A couple of weeks ago, while taking Benny for a walk, we happened upon something which was lying on the nearby creek shore.
It was one of those rare occasions when Frank actually spotted it before Benny, who was preoccupied with drinking water or watching a fish wind its way down the creek.
The town had recently celebrated its 150th anniversary and one of their events was a rubber duck race. Numbers were assigned ticket-buyers, and if it matched the number on the bottom of the winning ducks, the participants could claim their prizes.
Clearly, this was one of those ducks which had never made its way to the finish line. Frank picked it up.
He considered keeping it and adding it to the growing collection of unusual items he finds while walking with Benny. After a bit of thought, he decided that the duck was meant to have a chance to find its way out to nearby Lake Ontario. He leaned back while raising the duck in his hand and pitched it toward the creek, releasing it back into the water. The duck landed with a splash...
.. right on its face.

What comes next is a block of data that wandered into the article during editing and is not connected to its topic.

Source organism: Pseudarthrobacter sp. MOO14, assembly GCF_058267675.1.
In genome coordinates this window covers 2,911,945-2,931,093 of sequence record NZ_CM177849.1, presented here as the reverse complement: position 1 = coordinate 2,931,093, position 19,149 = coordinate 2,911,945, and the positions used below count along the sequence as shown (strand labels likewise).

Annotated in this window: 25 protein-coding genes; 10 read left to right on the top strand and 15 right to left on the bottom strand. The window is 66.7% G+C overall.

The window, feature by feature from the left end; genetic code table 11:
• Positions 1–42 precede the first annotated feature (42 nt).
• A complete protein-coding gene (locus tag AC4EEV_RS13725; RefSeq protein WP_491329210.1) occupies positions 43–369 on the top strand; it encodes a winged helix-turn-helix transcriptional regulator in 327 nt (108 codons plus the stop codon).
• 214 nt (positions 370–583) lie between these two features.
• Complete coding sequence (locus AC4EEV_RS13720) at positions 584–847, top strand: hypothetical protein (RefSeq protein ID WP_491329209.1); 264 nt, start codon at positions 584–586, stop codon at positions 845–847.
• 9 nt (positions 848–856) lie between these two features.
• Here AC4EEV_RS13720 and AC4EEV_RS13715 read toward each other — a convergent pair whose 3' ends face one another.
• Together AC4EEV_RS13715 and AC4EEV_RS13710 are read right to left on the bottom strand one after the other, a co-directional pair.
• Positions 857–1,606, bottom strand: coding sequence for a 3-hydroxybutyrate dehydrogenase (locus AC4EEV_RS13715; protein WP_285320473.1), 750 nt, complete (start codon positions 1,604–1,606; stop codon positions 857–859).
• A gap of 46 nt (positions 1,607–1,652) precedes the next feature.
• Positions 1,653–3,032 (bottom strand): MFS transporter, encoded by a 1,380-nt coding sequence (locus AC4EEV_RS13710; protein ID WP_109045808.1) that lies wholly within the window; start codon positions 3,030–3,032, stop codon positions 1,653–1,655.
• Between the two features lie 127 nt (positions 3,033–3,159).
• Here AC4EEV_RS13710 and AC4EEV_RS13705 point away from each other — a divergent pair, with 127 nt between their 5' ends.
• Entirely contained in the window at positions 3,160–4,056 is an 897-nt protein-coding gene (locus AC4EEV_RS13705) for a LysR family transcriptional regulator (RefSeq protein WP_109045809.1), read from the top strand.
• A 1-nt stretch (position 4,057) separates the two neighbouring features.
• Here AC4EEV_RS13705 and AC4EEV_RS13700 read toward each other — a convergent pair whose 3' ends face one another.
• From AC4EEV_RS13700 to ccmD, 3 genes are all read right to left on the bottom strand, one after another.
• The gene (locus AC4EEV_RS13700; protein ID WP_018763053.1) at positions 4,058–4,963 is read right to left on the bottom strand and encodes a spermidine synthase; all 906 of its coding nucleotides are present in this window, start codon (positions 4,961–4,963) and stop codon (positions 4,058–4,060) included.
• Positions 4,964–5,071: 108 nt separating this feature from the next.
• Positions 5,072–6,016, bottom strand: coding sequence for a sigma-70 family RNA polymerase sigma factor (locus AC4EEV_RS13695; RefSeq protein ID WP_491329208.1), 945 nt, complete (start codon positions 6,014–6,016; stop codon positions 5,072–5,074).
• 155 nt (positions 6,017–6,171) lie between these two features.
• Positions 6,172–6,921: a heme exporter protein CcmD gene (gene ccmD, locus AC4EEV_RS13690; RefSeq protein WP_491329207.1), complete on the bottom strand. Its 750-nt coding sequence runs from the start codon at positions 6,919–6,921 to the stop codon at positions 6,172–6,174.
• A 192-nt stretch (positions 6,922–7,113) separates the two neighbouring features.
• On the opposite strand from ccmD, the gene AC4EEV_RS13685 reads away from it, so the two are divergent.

OK so not only was it not going to proudly float its way down to the lake, eventually finding its way to and along the St. Lawrence River and the Atlantic, to find fortune and fame, it wasn't going to get any further than where it landed because..
Benny heard it touch down and was quickly on his way to retrieve it.
Benny walked most of the way back home holding his prize in his mouth, pretty much the same way that you see it here.
As we neared home, we met up with a man who commented on the duck, indicating that the group responsible for the duck derby loses a number of them each year, and would appreciate having found ducks returned to them. His relative worked for that particular committee, so he offered to return the duck to him for us. Frank and I agreed, but if you've ever tried to persuade a Jack Russell Terrier to give you what he has in his mouth, you'll understand that it took some time and distraction.
A good stick usually does the trick. This photo was taken another time but it's typical of Benny's ADD nature to drop whatever he's doing for the next adventure.
Later that day, we drove to a different part of town, down by the shores of Lake Ontario - without Benny this time.
We stopped to look out over the water for a few minutes.
Wild flowers grow along the shore.
One of the homes had an interesting driftwood ornament adorning their fence.
While driving back home, Frank noticed several of these cages which appeared close to the road in a few spots. We wondered what they were about, so we stopped to investigate.
The signs told the story. They were meant to protect turtle nests from being dug up by raccoons or skunks.
Some were successful but some were not. Here you can see the remains of turtle eggs which had been broken by a predator. Hopefully the rest will remain intact.
Back home in the evening, the sun set beautifully at the end of a lovely day.